there were some things that could be
done just as well as others, and that she
kuew how to do them too. So there was her
whole family, except Mr. Storins, but he
was nobody. Such a time as they were
having. The '-best lamps" were lighted,
and made day of the darkest corners. —
The fire glowed in a mass of living coals,
warming every haud and heart there was
there. Sarah looked as composed and
courageous as she possibly could, while
her mother kept one eye ou the rest, an 1
the other—and the better one —on the
door. If Mr. Mulligan came in, she was ,
to assume responsibility, authority, every
thing else. Sarah was to go just for
nothing. "I ll break him of this habit of
growling," thought Mrs. Storms ; and the
sooner it's doue the better for him and
for us. I'll let him know that lam still
my daughter's mother, and that I never 1
threw her away when I consented to let i
her marry him. We shall see who rules, j
and see pretty soon, Ihu thinking."
The fun went on—games, plays, romps,
chat and laughter. The room was a little
world of life and happiness. Mrs. Storms
pretended to take a part in them herself,
but still she was uneasy, not to say un
comfortable. Sarah didn't know exactly
how she did feel. Sh2 felt like anybody
but the mistress or even the vicegerent of
her own house. She was thinking of her
lord —thinking she had a great deal rath
er he would stay out a while, than come
in. But her thinking about it made but
little difference, for before even mother
Storins herself was aware of it, the door
opened and in he bolted. He stood atili
for surveying them all Tien
he marched straight to his chair by the
fire, aud thumped down iuo it with a rich
man's emphasis. Mrs. Storms ventured
to accost him first.
"I'd like to know whose house you
think this is," he replied to her.
"Mr. Mulligan," said she, assuming a
vast deal of digaity, "your wife is ray
"Aad that's all the relationship. I'
wish you'd remember it. I didn't marry !
the whole family."
The mother grew red and lost her tem
per. '- Do you mean to say, sir," she ask
ed, "that we are not at liberty to come
into her house ?"
I "This is my house."
"And as much hers as yours."
"Never! Just recollect that if you'
please, I own my own property. I prom
ised only to support her. And here I
lind I have the wuule family on my shoul
ders. It appears too much like b jggara."
"Beggars! sir?" demanded Mrs.
Storms. "Do vou call us bestirs, sir." i
"It's getting to be not much better, I
can assure you."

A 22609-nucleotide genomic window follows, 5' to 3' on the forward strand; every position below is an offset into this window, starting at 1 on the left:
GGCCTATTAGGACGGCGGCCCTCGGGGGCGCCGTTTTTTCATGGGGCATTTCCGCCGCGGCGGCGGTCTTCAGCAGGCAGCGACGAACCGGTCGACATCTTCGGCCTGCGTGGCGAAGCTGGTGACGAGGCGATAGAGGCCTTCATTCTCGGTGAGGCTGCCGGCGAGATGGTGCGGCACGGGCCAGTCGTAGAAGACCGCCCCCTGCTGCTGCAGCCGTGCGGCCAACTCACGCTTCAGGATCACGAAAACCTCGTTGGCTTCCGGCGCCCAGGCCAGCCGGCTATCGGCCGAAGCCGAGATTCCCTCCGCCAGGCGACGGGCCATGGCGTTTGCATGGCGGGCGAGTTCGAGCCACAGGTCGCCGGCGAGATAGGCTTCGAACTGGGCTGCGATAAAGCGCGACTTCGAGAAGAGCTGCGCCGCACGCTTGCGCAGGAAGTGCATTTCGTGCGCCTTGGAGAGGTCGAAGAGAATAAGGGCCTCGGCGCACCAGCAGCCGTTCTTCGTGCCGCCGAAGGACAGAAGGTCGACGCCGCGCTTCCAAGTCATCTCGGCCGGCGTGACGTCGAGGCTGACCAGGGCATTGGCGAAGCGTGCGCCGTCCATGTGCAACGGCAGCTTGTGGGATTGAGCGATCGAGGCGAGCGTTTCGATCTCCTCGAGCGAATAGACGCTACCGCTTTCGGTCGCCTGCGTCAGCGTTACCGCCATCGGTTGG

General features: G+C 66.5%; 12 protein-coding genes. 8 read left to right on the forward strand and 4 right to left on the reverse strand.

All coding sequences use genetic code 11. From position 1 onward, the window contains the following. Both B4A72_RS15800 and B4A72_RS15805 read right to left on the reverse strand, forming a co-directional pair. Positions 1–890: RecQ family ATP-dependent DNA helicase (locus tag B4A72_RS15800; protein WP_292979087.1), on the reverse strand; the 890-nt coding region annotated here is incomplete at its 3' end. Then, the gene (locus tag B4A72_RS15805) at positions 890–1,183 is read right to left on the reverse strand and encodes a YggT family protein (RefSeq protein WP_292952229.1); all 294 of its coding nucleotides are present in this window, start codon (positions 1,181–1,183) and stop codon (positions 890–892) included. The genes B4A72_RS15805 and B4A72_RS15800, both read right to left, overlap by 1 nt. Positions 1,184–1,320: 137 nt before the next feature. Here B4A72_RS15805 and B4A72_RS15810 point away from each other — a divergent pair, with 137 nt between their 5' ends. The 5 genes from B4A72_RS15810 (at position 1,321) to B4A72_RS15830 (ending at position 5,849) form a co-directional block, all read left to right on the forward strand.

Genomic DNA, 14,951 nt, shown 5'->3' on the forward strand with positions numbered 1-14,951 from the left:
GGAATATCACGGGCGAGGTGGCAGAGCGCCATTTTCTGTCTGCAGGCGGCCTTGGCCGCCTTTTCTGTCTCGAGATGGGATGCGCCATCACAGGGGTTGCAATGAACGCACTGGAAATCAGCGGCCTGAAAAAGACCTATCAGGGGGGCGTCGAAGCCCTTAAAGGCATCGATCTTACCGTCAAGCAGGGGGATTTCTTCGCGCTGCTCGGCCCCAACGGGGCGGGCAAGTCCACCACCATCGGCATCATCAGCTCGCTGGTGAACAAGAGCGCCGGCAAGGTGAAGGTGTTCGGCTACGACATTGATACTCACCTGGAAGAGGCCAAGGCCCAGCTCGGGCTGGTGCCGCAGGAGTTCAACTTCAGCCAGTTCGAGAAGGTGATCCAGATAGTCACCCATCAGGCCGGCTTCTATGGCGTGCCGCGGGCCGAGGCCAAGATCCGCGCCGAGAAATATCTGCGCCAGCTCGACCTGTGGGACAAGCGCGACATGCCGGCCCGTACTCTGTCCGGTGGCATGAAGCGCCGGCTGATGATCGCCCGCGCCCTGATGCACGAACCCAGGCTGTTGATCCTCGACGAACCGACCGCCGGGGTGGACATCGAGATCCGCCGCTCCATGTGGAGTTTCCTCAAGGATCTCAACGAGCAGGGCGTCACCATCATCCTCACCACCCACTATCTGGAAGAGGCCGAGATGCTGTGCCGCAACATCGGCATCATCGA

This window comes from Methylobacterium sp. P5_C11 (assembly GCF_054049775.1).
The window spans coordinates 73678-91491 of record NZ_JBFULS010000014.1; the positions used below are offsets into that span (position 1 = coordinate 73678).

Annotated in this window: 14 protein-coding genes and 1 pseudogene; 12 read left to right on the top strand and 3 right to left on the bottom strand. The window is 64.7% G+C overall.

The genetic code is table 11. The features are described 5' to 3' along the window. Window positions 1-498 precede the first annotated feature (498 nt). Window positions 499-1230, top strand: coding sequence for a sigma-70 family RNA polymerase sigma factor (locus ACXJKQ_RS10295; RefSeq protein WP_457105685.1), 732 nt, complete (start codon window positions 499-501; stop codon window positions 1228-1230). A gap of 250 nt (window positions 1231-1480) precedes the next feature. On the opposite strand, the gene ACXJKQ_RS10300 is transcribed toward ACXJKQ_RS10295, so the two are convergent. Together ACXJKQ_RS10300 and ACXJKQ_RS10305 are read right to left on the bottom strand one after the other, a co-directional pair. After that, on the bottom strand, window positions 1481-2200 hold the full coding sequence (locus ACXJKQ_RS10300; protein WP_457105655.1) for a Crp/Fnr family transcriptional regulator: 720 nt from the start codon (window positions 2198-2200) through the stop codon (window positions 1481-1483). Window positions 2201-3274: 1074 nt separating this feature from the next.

"Sarah, do you hear that ? Do you
intend to sit and hear your mother and
your own sisters insulted before your face, I
in your own house, too? Will you sub
mit to that, my daughter ?"
"Vou have UJ authority, madam,"said
Mr. Mulligan. "You had better leave.
I am master here."
Upon which she got up in a rag?, and
bade all her daughters to follow her, Sa
rah inclusive.
"I c > urn in J you to stay here with me !
said the husband to his wife." Sarah
set up to cry.
"Come along with your mother," said
the latter, g nag forward and taking a
persuasive hold of her.
"If you go, I forbid you this house for
ever," said he. "Vou leave at your owu
The mother was too much for her.—
Even she, designing as she was, forgot
the consequences, and trooped off with
the rest. She hoped that Mr. Mulligan
would come round in the morning, and
be sorry for it. So in the morning, she
sent for so:n? of her daughter's clothes.
But the determined husband would not
let a single rag go.
He said he knew his rights, and inten
ded to maintain them. And he did. — 1
The consequence of it was, that a separ
ation at ouce took place; the matter be.
came public scaudal; Sarah was a poor,!
broken down woman; her mother fretted j
her own and her family's happiuess all
away; and Mr. Mulligan moved off to
other and distant quarters. And so this
bubble of Mrs. Storm's own blowing, had
broken, and fallen a mere tear drop to the
ground. But not a girl in all that town
has thought to give away her heart or
her baud since, without first making par
ticular inquiry iu relation to the temper'
as well as the pocket of her future hus
band. All the other young ladies would
do well to take a hint or two from their
SHORT TAIL.—A Norwegian fable satis
factorily accounts for the short tail of the
bear. The bear, it seems, was once met
by a fox who carried a load of fish, and
who, in answer to the question how he had
obtained them, replied that he had caught
them by angling. The bear expressed a
desire to know an art. so useful; when the
fox informed him that he had only be m ike